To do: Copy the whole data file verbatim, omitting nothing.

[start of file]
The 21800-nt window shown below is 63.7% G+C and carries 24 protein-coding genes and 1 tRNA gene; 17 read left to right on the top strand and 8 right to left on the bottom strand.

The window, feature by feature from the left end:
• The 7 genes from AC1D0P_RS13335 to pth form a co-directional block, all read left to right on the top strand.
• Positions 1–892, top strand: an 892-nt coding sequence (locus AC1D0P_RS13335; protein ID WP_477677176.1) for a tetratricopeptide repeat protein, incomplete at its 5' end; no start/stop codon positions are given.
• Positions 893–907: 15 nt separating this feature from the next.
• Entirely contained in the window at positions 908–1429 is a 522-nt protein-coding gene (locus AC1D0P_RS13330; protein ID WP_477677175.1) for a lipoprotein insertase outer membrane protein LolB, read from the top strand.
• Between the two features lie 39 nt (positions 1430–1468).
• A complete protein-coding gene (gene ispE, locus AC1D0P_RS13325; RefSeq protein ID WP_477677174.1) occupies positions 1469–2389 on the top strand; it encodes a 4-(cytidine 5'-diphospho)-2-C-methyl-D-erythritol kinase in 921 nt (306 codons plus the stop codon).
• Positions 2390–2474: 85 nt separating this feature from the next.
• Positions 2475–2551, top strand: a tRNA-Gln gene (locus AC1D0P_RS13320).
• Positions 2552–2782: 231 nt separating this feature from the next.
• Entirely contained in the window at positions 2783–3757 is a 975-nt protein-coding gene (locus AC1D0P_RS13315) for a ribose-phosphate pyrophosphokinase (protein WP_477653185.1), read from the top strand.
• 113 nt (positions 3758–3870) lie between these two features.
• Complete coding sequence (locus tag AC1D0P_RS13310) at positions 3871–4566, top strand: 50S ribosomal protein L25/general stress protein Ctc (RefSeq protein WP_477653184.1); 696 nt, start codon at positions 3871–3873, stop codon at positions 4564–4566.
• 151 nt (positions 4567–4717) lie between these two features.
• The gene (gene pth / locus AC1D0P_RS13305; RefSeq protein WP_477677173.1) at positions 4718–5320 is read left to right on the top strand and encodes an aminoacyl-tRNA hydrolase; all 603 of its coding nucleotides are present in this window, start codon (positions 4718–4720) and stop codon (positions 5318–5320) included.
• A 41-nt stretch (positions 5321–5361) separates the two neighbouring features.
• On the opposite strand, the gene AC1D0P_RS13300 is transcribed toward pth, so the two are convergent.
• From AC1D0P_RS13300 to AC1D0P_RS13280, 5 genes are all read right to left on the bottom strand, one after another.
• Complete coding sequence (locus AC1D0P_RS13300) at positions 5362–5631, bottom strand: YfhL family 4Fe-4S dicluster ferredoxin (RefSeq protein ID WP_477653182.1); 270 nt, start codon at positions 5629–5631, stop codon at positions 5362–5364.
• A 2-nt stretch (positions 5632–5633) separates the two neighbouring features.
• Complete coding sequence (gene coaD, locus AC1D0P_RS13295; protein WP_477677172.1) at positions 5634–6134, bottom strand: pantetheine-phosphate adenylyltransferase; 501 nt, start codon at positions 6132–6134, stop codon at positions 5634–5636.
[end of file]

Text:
The 21800-nt window shown below is 63.7% G+C and carries 24 protein-coding genes and 1 tRNA gene; 17 read left to right on the top strand and 8 right to left on the bottom strand.

The window, feature by feature from the left end:
• The 7 genes from AC1D0P_RS13335 to pth form a co-directional block, all read left to right on the top strand.
• Positions 1–892, top strand: an 892-nt coding sequence (locus AC1D0P_RS13335; protein ID WP_477677176.1) for a tetratricopeptide repeat protein, incomplete at its 5' end; no start/stop codon positions are given.
• Positions 893–907: 15 nt separating this feature from the next.
• Entirely contained in the window at positions 908–1429 is a 522-nt protein-coding gene (locus AC1D0P_RS13330; protein ID WP_477677175.1) for a lipoprotein insertase outer membrane protein LolB, read from the top strand.
• Between the two features lie 39 nt (positions 1430–1468).
• A complete protein-coding gene (gene ispE, locus AC1D0P_RS13325; RefSeq protein ID WP_477677174.1) occupies positions 1469–2389 on the top strand; it encodes a 4-(cytidine 5'-diphospho)-2-C-methyl-D-erythritol kinase in 921 nt (306 codons plus the stop codon).
• Positions 2390–2474: 85 nt separating this feature from the next.
• Positions 2475–2551, top strand: a tRNA-Gln gene (locus AC1D0P_RS13320).
• Positions 2552–2782: 231 nt separating this feature from the next.
• Entirely contained in the window at positions 2783–3757 is a 975-nt protein-coding gene (locus AC1D0P_RS13315) for a ribose-phosphate pyrophosphokinase (protein WP_477653185.1), read from the top strand.
• 113 nt (positions 3758–3870) lie between these two features.
• Complete coding sequence (locus tag AC1D0P_RS13310) at positions 3871–4566, top strand: 50S ribosomal protein L25/general stress protein Ctc (RefSeq protein WP_477653184.1); 696 nt, start codon at positions 3871–3873, stop codon at positions 4564–4566.
• 151 nt (positions 4567–4717) lie between these two features.
• The gene (gene pth / locus AC1D0P_RS13305; RefSeq protein WP_477677173.1) at positions 4718–5320 is read left to right on the top strand and encodes an aminoacyl-tRNA hydrolase; all 603 of its coding nucleotides are present in this window, start codon (positions 4718–4720) and stop codon (positions 5318–5320) included.
• A 41-nt stretch (positions 5321–5361) separates the two neighbouring features.
• On the opposite strand, the gene AC1D0P_RS13300 is transcribed toward pth, so the two are convergent.
• From AC1D0P_RS13300 to AC1D0P_RS13280, 5 genes are all read right to left on the bottom strand, one after another.
• Complete coding sequence (locus AC1D0P_RS13300) at positions 5362–5631, bottom strand: YfhL family 4Fe-4S dicluster ferredoxin (RefSeq protein ID WP_477653182.1); 270 nt, start codon at positions 5629–5631, stop codon at positions 5362–5364.
• A 2-nt stretch (positions 5632–5633) separates the two neighbouring features.
• Complete coding sequence (gene coaD, locus AC1D0P_RS13295; protein WP_477677172.1) at positions 5634–6134, bottom strand: pantetheine-phosphate adenylyltransferase; 501 nt, start codon at positions 6132–6134, stop codon at positions 5634–5636.